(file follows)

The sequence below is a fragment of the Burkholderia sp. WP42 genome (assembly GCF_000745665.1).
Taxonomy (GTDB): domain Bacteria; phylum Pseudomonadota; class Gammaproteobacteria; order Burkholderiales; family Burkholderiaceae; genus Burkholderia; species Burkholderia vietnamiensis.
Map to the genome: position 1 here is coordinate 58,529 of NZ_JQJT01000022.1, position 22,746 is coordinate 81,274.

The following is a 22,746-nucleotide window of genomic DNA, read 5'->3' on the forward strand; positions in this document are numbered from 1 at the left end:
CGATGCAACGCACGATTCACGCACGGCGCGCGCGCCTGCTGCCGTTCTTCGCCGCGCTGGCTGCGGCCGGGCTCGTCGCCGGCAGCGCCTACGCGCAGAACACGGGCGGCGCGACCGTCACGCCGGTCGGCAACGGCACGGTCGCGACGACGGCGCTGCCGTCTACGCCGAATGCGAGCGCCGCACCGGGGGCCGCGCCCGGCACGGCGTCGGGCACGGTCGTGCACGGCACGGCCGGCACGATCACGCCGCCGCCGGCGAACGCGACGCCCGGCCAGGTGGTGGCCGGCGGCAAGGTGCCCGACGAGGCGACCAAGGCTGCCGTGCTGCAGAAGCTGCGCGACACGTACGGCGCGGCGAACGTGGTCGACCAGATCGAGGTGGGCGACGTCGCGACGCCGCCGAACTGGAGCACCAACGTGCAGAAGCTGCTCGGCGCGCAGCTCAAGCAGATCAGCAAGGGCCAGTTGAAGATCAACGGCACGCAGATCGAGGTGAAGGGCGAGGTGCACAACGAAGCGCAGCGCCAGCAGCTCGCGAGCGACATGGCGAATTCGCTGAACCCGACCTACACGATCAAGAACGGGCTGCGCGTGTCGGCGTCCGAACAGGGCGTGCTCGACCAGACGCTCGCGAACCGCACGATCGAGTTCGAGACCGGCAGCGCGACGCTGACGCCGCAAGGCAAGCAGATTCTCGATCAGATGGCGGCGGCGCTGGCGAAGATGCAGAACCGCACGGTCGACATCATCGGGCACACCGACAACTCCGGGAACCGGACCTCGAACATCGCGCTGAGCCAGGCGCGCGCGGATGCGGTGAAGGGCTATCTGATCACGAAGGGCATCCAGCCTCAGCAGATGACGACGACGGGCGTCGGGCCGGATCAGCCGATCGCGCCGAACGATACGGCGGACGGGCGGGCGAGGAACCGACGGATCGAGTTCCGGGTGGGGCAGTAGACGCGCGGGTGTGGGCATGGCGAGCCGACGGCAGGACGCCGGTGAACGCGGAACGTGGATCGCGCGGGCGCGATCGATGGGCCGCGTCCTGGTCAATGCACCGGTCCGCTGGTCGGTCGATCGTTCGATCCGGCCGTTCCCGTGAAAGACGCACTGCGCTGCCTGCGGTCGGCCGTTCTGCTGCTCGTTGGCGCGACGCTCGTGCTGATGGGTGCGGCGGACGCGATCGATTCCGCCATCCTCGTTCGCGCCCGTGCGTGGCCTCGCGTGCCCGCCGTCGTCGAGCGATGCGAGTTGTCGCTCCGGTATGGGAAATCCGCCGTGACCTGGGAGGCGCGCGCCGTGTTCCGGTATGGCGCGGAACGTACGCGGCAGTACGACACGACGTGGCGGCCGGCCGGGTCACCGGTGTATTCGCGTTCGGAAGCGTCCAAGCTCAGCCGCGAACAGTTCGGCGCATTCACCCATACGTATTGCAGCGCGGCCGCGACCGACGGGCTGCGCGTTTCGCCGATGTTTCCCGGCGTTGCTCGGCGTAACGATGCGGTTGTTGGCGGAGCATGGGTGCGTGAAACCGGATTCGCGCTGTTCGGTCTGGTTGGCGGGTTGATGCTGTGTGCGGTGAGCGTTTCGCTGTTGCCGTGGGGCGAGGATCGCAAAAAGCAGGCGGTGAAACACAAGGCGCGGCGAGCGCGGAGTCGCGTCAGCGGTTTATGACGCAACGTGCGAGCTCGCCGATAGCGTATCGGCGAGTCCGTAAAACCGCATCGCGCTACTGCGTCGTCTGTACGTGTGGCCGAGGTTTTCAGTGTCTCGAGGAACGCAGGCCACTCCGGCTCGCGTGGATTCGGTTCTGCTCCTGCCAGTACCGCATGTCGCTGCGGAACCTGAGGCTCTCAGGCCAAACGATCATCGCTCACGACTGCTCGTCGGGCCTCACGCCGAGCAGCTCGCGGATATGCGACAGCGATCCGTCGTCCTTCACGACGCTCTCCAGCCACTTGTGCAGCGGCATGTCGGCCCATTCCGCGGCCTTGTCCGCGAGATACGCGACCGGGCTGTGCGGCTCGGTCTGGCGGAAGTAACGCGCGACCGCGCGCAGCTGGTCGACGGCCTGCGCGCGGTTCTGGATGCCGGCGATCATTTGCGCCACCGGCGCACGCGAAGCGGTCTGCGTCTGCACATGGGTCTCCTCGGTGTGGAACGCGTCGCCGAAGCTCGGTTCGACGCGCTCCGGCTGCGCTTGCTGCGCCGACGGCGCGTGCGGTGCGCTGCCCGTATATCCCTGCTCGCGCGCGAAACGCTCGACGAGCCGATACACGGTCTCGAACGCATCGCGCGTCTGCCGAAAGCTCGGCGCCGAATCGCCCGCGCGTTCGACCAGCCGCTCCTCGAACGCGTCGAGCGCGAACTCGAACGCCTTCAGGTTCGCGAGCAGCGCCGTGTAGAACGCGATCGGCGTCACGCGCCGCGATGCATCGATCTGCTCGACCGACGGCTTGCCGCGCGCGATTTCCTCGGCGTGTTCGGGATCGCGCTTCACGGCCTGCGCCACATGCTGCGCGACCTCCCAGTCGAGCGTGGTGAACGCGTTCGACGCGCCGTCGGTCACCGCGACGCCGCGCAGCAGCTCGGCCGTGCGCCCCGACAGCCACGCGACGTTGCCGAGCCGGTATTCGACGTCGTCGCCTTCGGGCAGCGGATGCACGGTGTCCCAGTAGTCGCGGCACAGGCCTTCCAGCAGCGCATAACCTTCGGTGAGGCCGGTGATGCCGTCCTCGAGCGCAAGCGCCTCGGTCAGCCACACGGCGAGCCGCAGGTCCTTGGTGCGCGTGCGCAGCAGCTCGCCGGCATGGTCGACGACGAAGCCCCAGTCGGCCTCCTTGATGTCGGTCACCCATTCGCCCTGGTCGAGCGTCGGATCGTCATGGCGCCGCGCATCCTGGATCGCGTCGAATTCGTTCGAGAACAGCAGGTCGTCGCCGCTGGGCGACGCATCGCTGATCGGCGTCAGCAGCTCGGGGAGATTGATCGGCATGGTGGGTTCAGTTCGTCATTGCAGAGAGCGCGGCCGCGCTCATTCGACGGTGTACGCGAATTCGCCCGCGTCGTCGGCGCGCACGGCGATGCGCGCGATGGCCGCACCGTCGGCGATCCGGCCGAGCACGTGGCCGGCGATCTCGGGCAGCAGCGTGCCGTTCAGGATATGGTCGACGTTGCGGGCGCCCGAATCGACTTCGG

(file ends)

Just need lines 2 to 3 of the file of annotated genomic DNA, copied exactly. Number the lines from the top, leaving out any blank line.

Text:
Taxonomy (GTDB): domain Bacteria; phylum Pseudomonadota; class Gammaproteobacteria; order Burkholderiales; family Burkholderiaceae; genus Burkholderia; species Burkholderia vietnamiensis.
Map to the genome: position 1 here is coordinate 58,529 of NZ_JQJT01000022.1, position 22,746 is coordinate 81,274.